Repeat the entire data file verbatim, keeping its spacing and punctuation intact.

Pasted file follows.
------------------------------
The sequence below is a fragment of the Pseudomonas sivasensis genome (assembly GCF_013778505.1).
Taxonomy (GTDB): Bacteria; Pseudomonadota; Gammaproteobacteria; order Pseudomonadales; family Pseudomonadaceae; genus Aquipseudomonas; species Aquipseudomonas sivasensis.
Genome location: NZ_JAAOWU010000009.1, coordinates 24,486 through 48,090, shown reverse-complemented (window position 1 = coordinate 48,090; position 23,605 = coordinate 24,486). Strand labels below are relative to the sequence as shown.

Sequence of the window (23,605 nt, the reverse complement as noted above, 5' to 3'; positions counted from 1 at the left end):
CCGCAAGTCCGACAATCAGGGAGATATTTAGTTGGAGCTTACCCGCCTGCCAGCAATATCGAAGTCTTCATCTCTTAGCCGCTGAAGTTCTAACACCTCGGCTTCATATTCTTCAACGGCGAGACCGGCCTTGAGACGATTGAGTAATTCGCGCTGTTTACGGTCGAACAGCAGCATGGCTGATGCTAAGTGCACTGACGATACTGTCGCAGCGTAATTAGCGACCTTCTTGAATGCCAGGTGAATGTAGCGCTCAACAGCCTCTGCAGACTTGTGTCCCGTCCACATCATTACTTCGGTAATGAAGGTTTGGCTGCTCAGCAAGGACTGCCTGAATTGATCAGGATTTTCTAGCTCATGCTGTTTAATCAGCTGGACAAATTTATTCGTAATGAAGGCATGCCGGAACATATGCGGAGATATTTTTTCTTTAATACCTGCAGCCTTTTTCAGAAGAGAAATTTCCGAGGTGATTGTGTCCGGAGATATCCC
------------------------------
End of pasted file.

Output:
The sequence below is a fragment of the Pseudomonas sivasensis genome (assembly GCF_013778505.1).
Taxonomy (GTDB): Bacteria; Pseudomonadota; Gammaproteobacteria; order Pseudomonadales; family Pseudomonadaceae; genus Aquipseudomonas; species Aquipseudomonas sivasensis.
Genome location: NZ_JAAOWU010000009.1, coordinates 24,486 through 48,090, shown reverse-complemented (window position 1 = coordinate 48,090; position 23,605 = coordinate 24,486). Strand labels below are relative to the sequence as shown.

Sequence of the window (23,605 nt, the reverse complement as noted above, 5' to 3'; positions counted from 1 at the left end):
CCGCAAGTCCGACAATCAGGGAGATATTTAGTTGGAGCTTACCCGCCTGCCAGCAATATCGAAGTCTTCATCTCTTAGCCGCTGAAGTTCTAACACCTCGGCTTCATATTCTTCAACGGCGAGACCGGCCTTGAGACGATTGAGTAATTCGCGCTGTTTACGGTCGAACAGCAGCATGGCTGATGCTAAGTGCACTGACGATACTGTCGCAGCGTAATTAGCGACCTTCTTGAATGCCAGGTGAATGTAGCGCTCAACAGCCTCTGCAGACTTGTGTCCCGTCCACATCATTACTTCGGTAATGAAGGTTTGGCTGCTCAGCAAGGACTGCCTGAATTGATCAGGATTTTCTAGCTCATGCTGTTTAATCAGCTGGACAAATTTATTCGTAATGAAGGCATGCCGGAACATATGCGGAGATATTTTTTCTTTAATACCTGCAGCCTTTTTCAGAAGAGAAATTTCCGAGGTGATTGTGTCCGGAGATATCCC